Control’s always been his problem. There’s no doubting his stuff, but it doesn’t do much good if it can’t be thrown for strikes. So far this spring, he’s thrown strikes, and so he’s gotten lots of people out. He walked 50 in 88 innings last year, which is way too many. If he reverts to that it won’t be pretty. But if he does, this could be fun to watch. The Cubs used to be able to develop their own starting pitching. In fact, it’s pretty much all they’ve been able to develop the last 20 years or so.
If he flops as a starter he’ll go back to the bullpen, where in theory he’ll pick up where he left off last year when he was one of their few dependable arms down there.
The Cubs got Volstad in a trade for one my favorite Cubs pitchers of all-time. The Marlins had given up on Volstad because after showing a lot of promise as a 21 year old rookie in 2008, he was awfully mediocre the last three seasons. Volstad’s a big dude who throws kind of hard with an excellent sinker. When spring training started he said that he watched Doug Fister during the postseason with the Tigers and saw a guy who has his exact same build and stuff. Fister was pretty awesome for the Tigers after his trade from Seattke last season. He was 8-1 with a 1.97 ERA in 10 regular season starts for Detroit, and then 2-1 in the playoffs with wins over both the Yankees and Rangers. So Volstad said he was just going to do what Fister started doing after the trade. Just stick almost exclusively with the sinker.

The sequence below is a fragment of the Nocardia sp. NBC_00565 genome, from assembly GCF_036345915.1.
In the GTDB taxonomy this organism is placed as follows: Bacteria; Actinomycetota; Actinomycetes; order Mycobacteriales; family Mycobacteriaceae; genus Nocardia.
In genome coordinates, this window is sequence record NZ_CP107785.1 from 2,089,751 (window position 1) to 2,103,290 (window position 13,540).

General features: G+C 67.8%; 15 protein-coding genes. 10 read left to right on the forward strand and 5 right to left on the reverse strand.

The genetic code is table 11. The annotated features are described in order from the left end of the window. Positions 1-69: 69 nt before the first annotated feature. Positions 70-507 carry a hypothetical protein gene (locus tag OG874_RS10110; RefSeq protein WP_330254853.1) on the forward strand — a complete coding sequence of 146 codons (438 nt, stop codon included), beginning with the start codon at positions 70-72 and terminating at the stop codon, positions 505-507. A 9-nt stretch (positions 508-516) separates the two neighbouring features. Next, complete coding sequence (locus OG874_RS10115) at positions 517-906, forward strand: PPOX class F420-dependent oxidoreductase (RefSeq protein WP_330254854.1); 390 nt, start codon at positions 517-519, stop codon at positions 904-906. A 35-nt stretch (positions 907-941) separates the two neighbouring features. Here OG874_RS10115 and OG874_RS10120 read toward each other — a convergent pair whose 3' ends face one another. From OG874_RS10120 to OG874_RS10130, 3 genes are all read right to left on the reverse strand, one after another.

You hear that crap all of the time. Remember last year when Charlie Morton decided to copy Roy Halladay’s pitching motion? How did that work out for old Charlie?
(Well, he went 10-10 with a 3.83 ERA, an ERA that was almost four full runs lower than the one he had in 2010.)
Baseball’s not that complicated. Lots of guys have figured it out by finding somebody similar to them and copying a successful strategy.
This spring, Volstad put up a 0.90 ERA with seven K’s and no walks in his first three starts.
Will it work over the long haul? Not that well, obviously (he gave up six runs in his fourth spring start) but the fact is Volstad is talented and something has been wrong with his approach the last few years, so this is as good a strategy as any other.
Maholm was one of those pitchers who was OK on a bad team, and you figured that on a good team he’d be better. The problem, of course, is that the team he was on all those years, Pissburgh, is now better than the Cubs, so we’ll still have to wait to find out.
If you check out Maholm’s most similar pitchers on Baseball Reference you’ll see such luminaries as Chris Capuano, Frank Castillo and Travis Wood.
He doesn’t walk people, but he also doesn’t strike them out. So he’ll be relying on a Cubs defense that as we noted yesterday is better than last year’s, but still awfully shitty.